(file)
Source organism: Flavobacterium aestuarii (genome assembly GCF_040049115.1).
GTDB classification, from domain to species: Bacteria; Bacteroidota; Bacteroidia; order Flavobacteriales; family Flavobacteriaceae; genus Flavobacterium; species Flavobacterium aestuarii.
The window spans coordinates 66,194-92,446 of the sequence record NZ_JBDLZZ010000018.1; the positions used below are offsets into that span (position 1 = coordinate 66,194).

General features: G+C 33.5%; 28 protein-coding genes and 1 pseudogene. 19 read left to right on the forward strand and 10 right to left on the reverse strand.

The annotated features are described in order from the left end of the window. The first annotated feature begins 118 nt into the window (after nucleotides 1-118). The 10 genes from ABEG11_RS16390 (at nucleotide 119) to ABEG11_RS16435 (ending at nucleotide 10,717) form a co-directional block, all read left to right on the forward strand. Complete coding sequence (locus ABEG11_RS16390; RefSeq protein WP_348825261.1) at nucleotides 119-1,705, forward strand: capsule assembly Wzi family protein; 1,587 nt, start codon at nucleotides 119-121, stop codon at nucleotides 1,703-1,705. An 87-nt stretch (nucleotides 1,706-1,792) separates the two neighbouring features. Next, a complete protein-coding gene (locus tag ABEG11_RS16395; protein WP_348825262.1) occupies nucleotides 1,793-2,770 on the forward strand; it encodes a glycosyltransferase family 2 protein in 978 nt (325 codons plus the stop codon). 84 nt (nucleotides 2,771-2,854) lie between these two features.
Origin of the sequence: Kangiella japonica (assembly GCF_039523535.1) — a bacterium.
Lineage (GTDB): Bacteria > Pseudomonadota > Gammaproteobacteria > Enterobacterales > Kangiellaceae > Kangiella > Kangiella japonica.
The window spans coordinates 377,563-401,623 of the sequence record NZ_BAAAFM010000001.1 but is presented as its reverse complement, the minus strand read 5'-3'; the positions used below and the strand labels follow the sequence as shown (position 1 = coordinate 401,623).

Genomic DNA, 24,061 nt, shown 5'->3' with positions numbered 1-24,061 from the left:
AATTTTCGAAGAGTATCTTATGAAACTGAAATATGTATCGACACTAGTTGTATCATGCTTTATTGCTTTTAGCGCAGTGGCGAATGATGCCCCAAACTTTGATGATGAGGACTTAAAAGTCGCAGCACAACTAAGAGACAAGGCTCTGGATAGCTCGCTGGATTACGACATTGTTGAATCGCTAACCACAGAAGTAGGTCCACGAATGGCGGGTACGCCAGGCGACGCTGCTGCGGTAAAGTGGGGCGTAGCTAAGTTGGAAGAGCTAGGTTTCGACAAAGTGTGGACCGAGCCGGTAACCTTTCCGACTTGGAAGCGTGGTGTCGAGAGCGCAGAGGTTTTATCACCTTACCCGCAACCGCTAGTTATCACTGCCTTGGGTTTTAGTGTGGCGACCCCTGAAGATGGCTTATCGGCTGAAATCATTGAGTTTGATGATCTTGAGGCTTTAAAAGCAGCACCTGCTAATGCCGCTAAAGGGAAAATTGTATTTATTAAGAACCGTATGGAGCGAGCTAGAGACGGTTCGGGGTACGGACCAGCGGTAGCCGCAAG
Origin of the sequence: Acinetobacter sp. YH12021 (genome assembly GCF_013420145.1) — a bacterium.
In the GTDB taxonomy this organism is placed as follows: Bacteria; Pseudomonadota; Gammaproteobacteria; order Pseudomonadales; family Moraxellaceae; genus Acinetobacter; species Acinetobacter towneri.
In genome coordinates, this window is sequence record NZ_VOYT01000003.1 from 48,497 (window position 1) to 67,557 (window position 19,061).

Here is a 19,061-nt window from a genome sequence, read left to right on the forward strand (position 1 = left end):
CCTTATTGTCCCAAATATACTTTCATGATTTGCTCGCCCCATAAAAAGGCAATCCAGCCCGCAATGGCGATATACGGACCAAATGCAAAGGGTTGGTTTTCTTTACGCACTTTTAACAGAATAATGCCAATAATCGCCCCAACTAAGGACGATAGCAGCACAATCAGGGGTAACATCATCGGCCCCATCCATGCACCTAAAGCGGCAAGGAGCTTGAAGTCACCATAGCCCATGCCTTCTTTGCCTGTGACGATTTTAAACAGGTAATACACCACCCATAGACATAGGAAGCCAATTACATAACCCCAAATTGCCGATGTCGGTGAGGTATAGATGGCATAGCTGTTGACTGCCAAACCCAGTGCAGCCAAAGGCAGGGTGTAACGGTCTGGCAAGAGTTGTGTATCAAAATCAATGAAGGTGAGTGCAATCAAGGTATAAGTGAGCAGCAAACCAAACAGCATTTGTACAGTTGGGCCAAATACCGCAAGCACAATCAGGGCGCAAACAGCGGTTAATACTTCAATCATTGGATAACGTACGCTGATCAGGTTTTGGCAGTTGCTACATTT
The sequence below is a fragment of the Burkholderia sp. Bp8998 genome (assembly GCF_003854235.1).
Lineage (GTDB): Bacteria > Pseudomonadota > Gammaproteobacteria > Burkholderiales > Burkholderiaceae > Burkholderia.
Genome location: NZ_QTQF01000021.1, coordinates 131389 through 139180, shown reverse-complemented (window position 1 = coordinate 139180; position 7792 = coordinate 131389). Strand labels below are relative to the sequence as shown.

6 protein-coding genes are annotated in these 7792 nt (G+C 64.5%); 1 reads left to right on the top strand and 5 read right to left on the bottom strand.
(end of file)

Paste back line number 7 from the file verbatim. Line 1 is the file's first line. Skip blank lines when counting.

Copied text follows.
Lineage (GTDB): Bacteria > Pseudomonadota > Gammaproteobacteria > Enterobacterales > Kangiellaceae > Kangiella > Kangiella japonica.